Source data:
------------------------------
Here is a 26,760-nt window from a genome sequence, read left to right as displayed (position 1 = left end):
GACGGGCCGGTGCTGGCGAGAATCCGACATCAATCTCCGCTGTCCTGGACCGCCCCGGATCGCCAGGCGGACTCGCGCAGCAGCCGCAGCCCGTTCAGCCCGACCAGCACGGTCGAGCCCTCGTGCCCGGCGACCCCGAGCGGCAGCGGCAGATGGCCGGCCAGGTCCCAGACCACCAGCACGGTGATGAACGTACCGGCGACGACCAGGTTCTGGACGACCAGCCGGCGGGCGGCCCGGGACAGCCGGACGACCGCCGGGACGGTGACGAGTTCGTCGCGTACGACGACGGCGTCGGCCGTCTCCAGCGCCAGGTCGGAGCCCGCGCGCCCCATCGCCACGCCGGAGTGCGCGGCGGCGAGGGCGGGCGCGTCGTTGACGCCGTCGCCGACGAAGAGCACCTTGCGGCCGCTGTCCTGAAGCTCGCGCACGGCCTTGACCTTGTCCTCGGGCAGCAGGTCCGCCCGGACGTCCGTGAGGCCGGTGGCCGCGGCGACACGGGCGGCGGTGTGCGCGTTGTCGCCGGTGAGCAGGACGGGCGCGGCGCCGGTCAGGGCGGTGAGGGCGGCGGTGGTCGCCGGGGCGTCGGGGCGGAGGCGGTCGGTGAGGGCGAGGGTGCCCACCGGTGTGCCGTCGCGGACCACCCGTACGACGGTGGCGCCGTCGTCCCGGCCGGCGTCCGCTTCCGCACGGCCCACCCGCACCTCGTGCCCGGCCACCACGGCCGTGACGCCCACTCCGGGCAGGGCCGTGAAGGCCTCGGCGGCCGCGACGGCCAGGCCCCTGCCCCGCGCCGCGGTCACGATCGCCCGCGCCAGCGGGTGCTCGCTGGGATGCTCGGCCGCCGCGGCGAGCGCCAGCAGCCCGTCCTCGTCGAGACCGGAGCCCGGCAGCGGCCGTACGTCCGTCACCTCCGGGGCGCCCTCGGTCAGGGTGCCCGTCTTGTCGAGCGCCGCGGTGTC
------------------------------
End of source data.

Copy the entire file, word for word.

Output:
Here is a 26,760-nt window from a genome sequence, read left to right as displayed (position 1 = left end):
GACGGGCCGGTGCTGGCGAGAATCCGACATCAATCTCCGCTGTCCTGGACCGCCCCGGATCGCCAGGCGGACTCGCGCAGCAGCCGCAGCCCGTTCAGCCCGACCAGCACGGTCGAGCCCTCGTGCCCGGCGACCCCGAGCGGCAGCGGCAGATGGCCGGCCAGGTCCCAGACCACCAGCACGGTGATGAACGTACCGGCGACGACCAGGTTCTGGACGACCAGCCGGCGGGCGGCCCGGGACAGCCGGACGACCGCCGGGACGGTGACGAGTTCGTCGCGTACGACGACGGCGTCGGCCGTCTCCAGCGCCAGGTCGGAGCCCGCGCGCCCCATCGCCACGCCGGAGTGCGCGGCGGCGAGGGCGGGCGCGTCGTTGACGCCGTCGCCGACGAAGAGCACCTTGCGGCCGCTGTCCTGAAGCTCGCGCACGGCCTTGACCTTGTCCTCGGGCAGCAGGTCCGCCCGGACGTCCGTGAGGCCGGTGGCCGCGGCGACACGGGCGGCGGTGTGCGCGTTGTCGCCGGTGAGCAGGACGGGCGCGGCGCCGGTCAGGGCGGTGAGGGCGGCGGTGGTCGCCGGGGCGTCGGGGCGGAGGCGGTCGGTGAGGGCGAGGGTGCCCACCGGTGTGCCGTCGCGGACCACCCGTACGACGGTGGCGCCGTCGTCCCGGCCGGCGTCCGCTTCCGCACGGCCCACCCGCACCTCGTGCCCGGCCACCACGGCCGTGACGCCCACTCCGGGCAGGGCCGTGAAGGCCTCGGCGGCCGCGACGGCCAGGCCCCTGCCCCGCGCCGCGGTCACGATCGCCCGCGCCAGCGGGTGCTCGCTGGGATGCTCGGCCGCCGCGGCGAGCGCCAGCAGCCCGTCCTCGTCGAGACCGGAGCCCGGCAGCGGCCGTACGTCCGTCACCTCCGGGGCGCCCTCGGTCAGGGTGCCCGTCTTGTCGAGCGCCGCGGTGTC